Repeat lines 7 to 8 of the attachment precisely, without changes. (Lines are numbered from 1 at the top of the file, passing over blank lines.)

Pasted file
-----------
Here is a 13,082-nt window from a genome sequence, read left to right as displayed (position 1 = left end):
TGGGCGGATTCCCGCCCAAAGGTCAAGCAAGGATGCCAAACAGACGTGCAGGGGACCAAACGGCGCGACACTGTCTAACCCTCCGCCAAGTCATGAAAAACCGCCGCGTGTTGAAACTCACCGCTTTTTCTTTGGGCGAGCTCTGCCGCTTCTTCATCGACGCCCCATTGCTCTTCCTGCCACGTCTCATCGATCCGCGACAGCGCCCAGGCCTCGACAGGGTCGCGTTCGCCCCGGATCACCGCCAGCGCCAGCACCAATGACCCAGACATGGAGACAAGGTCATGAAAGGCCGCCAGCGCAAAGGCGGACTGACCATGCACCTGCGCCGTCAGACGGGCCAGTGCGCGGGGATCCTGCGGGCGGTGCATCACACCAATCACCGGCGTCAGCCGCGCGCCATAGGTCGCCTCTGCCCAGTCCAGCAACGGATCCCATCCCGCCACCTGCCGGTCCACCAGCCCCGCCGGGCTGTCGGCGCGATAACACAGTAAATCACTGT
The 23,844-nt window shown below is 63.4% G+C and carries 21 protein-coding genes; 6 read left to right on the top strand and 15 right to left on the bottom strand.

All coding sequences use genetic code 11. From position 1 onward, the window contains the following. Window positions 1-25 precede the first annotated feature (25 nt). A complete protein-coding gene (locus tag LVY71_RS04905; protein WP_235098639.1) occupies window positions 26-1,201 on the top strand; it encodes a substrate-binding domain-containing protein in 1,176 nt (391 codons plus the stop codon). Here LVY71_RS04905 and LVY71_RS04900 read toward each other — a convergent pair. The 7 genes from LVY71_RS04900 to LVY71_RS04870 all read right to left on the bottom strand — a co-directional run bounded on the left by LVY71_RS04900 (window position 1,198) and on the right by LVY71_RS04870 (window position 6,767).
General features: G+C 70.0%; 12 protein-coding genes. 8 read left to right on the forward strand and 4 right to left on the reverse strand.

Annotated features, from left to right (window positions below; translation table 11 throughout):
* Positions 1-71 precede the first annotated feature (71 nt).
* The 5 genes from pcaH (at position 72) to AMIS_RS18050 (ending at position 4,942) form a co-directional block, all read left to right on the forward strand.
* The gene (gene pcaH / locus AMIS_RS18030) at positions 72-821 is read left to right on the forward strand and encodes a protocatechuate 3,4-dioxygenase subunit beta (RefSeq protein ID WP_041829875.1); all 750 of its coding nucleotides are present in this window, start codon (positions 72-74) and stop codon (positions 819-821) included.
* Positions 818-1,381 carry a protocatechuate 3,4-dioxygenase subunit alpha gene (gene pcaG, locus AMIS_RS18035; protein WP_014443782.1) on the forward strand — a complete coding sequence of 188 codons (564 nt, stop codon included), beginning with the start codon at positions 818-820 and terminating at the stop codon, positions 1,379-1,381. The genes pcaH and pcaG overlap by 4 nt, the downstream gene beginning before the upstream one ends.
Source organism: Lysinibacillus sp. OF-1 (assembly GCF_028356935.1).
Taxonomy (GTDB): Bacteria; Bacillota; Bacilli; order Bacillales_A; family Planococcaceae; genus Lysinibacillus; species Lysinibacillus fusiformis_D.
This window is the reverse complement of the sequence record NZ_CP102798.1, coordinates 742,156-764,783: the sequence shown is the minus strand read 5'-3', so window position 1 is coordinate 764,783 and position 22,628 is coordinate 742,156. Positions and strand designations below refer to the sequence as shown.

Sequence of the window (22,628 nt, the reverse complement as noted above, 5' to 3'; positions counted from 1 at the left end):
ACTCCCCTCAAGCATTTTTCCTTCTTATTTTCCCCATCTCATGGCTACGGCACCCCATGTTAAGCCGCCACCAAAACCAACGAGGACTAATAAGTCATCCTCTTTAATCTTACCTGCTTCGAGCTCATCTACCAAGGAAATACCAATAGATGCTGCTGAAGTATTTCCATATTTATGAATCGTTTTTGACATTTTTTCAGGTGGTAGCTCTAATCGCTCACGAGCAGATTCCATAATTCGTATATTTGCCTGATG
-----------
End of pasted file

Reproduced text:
* Positions 1-71 precede the first annotated feature (71 nt).
* The 5 genes from pcaH (at position 72) to AMIS_RS18050 (ending at position 4,942) form a co-directional block, all read left to right on the forward strand.